The attack introduced a new form of warfare, in which the aim was no longer to weaken or destroy an armed opponent, but to kill as many civilian non-combatants as possible. That was a dress rehearsal, albeit on a small scale, for the carpet-bombing of London, and later Dresden and Berlin, above and beyond any justification in purely military terms.

Throughout history, war had meant a clash of two rival armed groups with civilians simply required to submit to the winner at the conclusion of the conflict. In Guernica, however, the aim was to terrorize the civilian population even before the end of the conflict.

Western democracies, notably Britain and France, rubbed their hands and watched as the tragedy unfurled, thus signaling to the Axis Powers that their dream of world conquest would run into little resistance.

With all that in mind, would it be outrageous to wonder whether 2016 could be named the Year of Aleppo? The Syrian city, crucified by carpet-bombing by the Russian air force and ceaseless artillery barrages by the remnants of President Bashar Assad’s army — backed by the Iranian military and its Lebanese, Afghan and Pakistani mercenaries — is far bigger and more populous than tiny Guernica. The number of victims is also larger. However, we live in an age in which everything is bigger, larger, and often more horrible.

Beyond that, the resemblance between the two events is staggering. In Guernica, German and Italian bombers deliberately targeted hospitals, schools, and even markets and bazaars, exactly as Russia and its allies did in Aleppo.

In both cases, the attackers did not allow humanitarian aid to reach people trapped in the inferno of the targeted city. German and Italian planes knocked out a small relief convoy organized by volunteers from France and Britain. In Aleppo, Russian planes destroyed a similar convoy despite the fact that it had obtained the approval of the UN and the International Red Cross.

Before Guernica, the conflict in Spain had been a civil war with rival factions also enjoying some backing from outside powers. Guernica transformed that into a broader fight over who would dominate Europe, indeed the whole world. Aleppo may well signal a similar turn of events, with a civil war becoming a broader struggle for domination of the Middle East, the Mediterranean and beyond.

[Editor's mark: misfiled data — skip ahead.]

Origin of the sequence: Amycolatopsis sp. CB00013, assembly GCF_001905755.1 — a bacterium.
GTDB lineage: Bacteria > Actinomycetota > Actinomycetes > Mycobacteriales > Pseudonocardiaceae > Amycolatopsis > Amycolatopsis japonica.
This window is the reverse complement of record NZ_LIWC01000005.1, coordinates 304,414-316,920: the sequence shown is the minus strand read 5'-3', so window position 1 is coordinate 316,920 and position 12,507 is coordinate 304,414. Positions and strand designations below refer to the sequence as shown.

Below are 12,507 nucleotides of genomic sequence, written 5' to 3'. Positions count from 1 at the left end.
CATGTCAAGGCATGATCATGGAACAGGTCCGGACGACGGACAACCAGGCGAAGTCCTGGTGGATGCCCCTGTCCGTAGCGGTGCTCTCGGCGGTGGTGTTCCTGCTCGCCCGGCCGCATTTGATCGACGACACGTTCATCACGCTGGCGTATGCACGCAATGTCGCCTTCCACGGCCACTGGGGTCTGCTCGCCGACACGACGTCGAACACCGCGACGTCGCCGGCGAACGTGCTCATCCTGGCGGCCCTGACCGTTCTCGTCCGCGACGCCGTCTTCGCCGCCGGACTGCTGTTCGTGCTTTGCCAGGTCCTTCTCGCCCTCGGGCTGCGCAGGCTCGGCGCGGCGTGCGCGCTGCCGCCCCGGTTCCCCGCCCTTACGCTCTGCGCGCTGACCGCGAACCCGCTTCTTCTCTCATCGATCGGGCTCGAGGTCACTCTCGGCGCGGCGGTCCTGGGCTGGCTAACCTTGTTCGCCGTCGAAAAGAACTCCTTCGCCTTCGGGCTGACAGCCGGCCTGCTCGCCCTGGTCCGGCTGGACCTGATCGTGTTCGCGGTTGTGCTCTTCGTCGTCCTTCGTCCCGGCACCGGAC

Aleppo looks like the end of the line for many things. One might wonder whether the UN will share the fate of the League of Nations. After all, what is the good of an organization that cannot even allow verbal condemnation of mass killing of civilians by one of its veto-holding members? Worse still, the other veto-holding members have either clung to carefully calibrated clichés or kept their mouths shut.

Russia and China vetoed a plan to allow humanitarian aid to reach Aleppo. Britain and France shed crocodile tears, but refused to even contemplate air-drops of food and medical supplies to the besieged population as the Russians went for the kill. The US, under Nobel peace laureate Barack Obama, did even worse by harping on about “consulting our Russian partners to find a solution.”

Aleppo debunked the shameless claims of the so-called Stop the War Coalition, which is always ready to march in London, Paris and New York against even a threat of action against despotic regimes such as those in Iran or Cuba, but cares not a farthing about slaughter in Aleppo.

The Syrian city also exposed the true face of the regime in Tehran as an opportunist and power-hungry mafia that, though using a pseudo-Islamic lexicon, is more than ready to play second fiddle to an ambitious “infidel” power in slaughtering defenseless Muslims.

The Moscow-Tehran axis may well be celebrating “victory” in Aleppo, just as Berlin and Rome did after putting Guernica to death. However, just as Guernica did not guarantee strategic victory for the Nazi-fascist axis, the crucifixion of Aleppo is unlikely to advance Moscow’s and Tehran’s empire-building ambitions.

This does not mean that today, though gone rogue, Russia and Iran are the same as Germany and Italy in 1937. What is clear, however, is that they are using similar tactics that should no longer be tolerated in a post-Communist, post-fascist world. Whatever happens next in this war, one thing is certain: 2016 will be remembered as the Year of Aleppo, Syria’s hero-martyr city.

Amir Taheri was executive editor in chief of the daily Kayhan in Iran from 1972 to 1979. He has worked at, or written for, innumerable publications and published 11 books.

Source: arabnews.com/node/1033166/columns

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Soleimani’s Occupations Through War, Peace And Agreements

By Eyad Abu Shakra

3 January 2017